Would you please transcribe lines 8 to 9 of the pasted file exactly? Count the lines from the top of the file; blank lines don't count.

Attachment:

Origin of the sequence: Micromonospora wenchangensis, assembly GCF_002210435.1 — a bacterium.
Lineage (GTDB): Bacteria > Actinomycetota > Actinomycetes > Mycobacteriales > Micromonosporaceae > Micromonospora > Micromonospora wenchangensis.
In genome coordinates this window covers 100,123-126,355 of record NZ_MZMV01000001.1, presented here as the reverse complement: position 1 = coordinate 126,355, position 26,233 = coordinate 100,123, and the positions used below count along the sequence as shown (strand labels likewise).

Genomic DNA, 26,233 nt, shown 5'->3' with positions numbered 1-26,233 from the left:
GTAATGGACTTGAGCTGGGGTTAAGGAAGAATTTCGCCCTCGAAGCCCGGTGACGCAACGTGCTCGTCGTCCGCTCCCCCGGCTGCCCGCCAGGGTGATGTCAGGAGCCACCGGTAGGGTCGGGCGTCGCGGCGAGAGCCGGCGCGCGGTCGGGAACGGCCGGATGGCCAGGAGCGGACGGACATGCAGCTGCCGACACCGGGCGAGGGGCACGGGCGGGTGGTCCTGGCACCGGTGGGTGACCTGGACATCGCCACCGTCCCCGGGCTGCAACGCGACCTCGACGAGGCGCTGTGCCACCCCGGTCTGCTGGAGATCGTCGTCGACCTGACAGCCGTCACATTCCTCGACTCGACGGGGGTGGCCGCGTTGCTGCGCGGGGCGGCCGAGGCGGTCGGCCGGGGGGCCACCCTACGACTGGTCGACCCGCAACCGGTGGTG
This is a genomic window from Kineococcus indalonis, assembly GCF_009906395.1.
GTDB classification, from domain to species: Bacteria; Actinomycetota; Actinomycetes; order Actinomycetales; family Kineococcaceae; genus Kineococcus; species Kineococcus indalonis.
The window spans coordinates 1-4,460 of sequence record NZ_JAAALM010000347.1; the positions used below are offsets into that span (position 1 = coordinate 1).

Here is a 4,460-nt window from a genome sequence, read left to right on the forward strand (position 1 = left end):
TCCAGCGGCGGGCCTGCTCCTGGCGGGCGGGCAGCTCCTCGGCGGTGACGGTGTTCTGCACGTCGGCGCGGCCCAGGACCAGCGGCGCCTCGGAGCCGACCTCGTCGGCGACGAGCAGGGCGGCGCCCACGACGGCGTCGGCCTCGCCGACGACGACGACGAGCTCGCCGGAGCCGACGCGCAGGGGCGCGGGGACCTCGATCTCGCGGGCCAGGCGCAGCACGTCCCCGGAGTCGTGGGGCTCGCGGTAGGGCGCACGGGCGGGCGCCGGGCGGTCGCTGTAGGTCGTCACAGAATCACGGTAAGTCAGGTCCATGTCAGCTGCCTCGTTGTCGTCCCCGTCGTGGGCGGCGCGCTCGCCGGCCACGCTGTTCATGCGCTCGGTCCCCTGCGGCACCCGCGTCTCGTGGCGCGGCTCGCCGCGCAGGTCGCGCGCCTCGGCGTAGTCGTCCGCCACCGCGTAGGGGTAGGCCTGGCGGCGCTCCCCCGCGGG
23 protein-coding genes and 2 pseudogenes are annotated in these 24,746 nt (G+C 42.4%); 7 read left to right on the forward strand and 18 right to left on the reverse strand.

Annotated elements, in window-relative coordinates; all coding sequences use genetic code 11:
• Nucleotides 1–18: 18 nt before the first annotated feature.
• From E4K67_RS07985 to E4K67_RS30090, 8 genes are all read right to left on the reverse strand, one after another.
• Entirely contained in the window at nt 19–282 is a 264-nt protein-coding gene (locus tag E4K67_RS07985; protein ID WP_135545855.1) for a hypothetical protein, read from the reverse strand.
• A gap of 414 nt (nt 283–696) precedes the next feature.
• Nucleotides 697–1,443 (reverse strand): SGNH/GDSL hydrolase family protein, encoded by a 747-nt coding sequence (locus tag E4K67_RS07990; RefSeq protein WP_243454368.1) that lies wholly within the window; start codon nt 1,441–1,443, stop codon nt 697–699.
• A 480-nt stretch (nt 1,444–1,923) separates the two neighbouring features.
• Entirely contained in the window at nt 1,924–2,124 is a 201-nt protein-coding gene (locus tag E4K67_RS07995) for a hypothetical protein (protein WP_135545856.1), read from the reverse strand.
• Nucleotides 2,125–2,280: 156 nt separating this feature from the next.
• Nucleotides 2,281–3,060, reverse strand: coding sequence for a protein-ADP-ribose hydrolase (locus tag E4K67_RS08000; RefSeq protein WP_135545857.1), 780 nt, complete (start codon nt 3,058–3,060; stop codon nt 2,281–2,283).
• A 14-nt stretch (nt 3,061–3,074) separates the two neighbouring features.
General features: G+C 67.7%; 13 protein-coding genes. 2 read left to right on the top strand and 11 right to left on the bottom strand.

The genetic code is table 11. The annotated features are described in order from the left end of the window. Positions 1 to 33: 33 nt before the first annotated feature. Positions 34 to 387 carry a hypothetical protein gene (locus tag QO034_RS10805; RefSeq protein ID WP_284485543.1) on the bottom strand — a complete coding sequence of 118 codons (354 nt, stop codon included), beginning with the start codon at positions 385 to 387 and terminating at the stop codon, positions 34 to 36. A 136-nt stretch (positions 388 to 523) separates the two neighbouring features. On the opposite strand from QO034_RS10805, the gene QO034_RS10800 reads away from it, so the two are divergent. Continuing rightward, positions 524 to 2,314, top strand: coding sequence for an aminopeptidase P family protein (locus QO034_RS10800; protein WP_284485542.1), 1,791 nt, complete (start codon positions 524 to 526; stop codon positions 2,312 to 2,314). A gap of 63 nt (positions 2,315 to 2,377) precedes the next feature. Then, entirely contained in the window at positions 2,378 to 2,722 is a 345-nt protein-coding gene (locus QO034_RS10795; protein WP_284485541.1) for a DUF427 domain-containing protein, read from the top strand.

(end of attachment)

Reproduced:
The window spans coordinates 1-4,460 of sequence record NZ_JAAALM010000347.1; the positions used below are offsets into that span (position 1 = coordinate 1).

Here is a 4,460-nt window from a genome sequence, read left to right on the forward strand (position 1 = left end):